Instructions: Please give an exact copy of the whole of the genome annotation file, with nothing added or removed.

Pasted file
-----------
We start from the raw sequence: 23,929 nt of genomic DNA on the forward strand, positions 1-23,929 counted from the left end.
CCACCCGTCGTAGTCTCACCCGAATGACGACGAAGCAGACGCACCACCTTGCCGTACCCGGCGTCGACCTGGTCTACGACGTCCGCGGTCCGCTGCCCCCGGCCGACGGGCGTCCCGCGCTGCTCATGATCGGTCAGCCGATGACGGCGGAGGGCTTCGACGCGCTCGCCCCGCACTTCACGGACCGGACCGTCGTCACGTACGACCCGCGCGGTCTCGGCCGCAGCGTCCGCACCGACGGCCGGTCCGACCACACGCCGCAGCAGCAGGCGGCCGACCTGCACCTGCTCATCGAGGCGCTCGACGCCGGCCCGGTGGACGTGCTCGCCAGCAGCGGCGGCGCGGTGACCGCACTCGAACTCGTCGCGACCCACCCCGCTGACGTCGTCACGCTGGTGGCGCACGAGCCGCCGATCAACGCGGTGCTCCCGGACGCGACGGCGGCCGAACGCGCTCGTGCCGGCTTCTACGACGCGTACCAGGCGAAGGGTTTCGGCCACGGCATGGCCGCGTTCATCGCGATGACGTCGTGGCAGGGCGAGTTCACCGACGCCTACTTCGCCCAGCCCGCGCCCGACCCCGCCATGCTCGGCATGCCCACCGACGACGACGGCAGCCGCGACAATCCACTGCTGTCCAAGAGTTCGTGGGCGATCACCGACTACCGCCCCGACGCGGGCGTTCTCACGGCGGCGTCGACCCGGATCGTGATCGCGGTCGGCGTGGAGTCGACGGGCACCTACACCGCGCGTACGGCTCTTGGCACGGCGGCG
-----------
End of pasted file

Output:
We start from the raw sequence: 23,929 nt of genomic DNA on the forward strand, positions 1-23,929 counted from the left end.
CCACCCGTCGTAGTCTCACCCGAATGACGACGAAGCAGACGCACCACCTTGCCGTACCCGGCGTCGACCTGGTCTACGACGTCCGCGGTCCGCTGCCCCCGGCCGACGGGCGTCCCGCGCTGCTCATGATCGGTCAGCCGATGACGGCGGAGGGCTTCGACGCGCTCGCCCCGCACTTCACGGACCGGACCGTCGTCACGTACGACCCGCGCGGTCTCGGCCGCAGCGTCCGCACCGACGGCCGGTCCGACCACACGCCGCAGCAGCAGGCGGCCGACCTGCACCTGCTCATCGAGGCGCTCGACGCCGGCCCGGTGGACGTGCTCGCCAGCAGCGGCGGCGCGGTGACCGCACTCGAACTCGTCGCGACCCACCCCGCTGACGTCGTCACGCTGGTGGCGCACGAGCCGCCGATCAACGCGGTGCTCCCGGACGCGACGGCGGCCGAACGCGCTCGTGCCGGCTTCTACGACGCGTACCAGGCGAAGGGTTTCGGCCACGGCATGGCCGCGTTCATCGCGATGACGTCGTGGCAGGGCGAGTTCACCGACGCCTACTTCGCCCAGCCCGCGCCCGACCCCGCCATGCTCGGCATGCCCACCGACGACGACGGCAGCCGCGACAATCCACTGCTGTCCAAGAGTTCGTGGGCGATCACCGACTACCGCCCCGACGCGGGCGTTCTCACGGCGGCGTCGACCCGGATCGTGATCGCGGTCGGCGTGGAGTCGACGGGCACCTACACCGCGCGTACGGCTCTTGGCACGGCGGCG